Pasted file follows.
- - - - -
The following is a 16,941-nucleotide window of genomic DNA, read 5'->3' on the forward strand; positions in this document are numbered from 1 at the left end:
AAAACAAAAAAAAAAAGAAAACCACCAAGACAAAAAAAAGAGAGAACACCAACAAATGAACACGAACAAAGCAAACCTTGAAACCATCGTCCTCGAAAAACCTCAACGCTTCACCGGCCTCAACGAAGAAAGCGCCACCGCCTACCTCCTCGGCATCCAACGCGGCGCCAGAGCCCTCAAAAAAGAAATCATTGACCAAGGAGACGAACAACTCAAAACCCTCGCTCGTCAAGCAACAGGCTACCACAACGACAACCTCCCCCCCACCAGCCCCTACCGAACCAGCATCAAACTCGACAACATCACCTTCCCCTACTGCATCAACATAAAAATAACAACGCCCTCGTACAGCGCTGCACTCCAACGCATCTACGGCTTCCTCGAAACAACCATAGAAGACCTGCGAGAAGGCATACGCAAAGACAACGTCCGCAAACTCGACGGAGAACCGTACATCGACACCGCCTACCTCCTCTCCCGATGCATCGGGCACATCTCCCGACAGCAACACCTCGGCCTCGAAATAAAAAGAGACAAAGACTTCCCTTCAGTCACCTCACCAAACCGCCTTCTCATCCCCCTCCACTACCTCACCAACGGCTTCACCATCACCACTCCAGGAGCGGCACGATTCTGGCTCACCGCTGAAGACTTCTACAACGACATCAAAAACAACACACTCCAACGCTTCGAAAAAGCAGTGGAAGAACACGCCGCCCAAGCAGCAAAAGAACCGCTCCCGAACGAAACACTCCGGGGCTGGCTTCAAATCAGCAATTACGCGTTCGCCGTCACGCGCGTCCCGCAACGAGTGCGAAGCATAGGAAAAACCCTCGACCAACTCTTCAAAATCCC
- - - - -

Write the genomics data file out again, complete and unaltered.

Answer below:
The following is a 16,941-nucleotide window of genomic DNA, read 5'->3' on the forward strand; positions in this document are numbered from 1 at the left end:
AAAACAAAAAAAAAAAGAAAACCACCAAGACAAAAAAAAGAGAGAACACCAACAAATGAACACGAACAAAGCAAACCTTGAAACCATCGTCCTCGAAAAACCTCAACGCTTCACCGGCCTCAACGAAGAAAGCGCCACCGCCTACCTCCTCGGCATCCAACGCGGCGCCAGAGCCCTCAAAAAAGAAATCATTGACCAAGGAGACGAACAACTCAAAACCCTCGCTCGTCAAGCAACAGGCTACCACAACGACAACCTCCCCCCCACCAGCCCCTACCGAACCAGCATCAAACTCGACAACATCACCTTCCCCTACTGCATCAACATAAAAATAACAACGCCCTCGTACAGCGCTGCACTCCAACGCATCTACGGCTTCCTCGAAACAACCATAGAAGACCTGCGAGAAGGCATACGCAAAGACAACGTCCGCAAACTCGACGGAGAACCGTACATCGACACCGCCTACCTCCTCTCCCGATGCATCGGGCACATCTCCCGACAGCAACACCTCGGCCTCGAAATAAAAAGAGACAAAGACTTCCCTTCAGTCACCTCACCAAACCGCCTTCTCATCCCCCTCCACTACCTCACCAACGGCTTCACCATCACCACTCCAGGAGCGGCACGATTCTGGCTCACCGCTGAAGACTTCTACAACGACATCAAAAACAACACACTCCAACGCTTCGAAAAAGCAGTGGAAGAACACGCCGCCCAAGCAGCAAAAGAACCGCTCCCGAACGAAACACTCCGGGGCTGGCTTCAAATCAGCAATTACGCGTTCGCCGTCACGCGCGTCCCGCAACGAGTGCGAAGCATAGGAAAAACCCTCGACCAACTCTTCAAAATCCC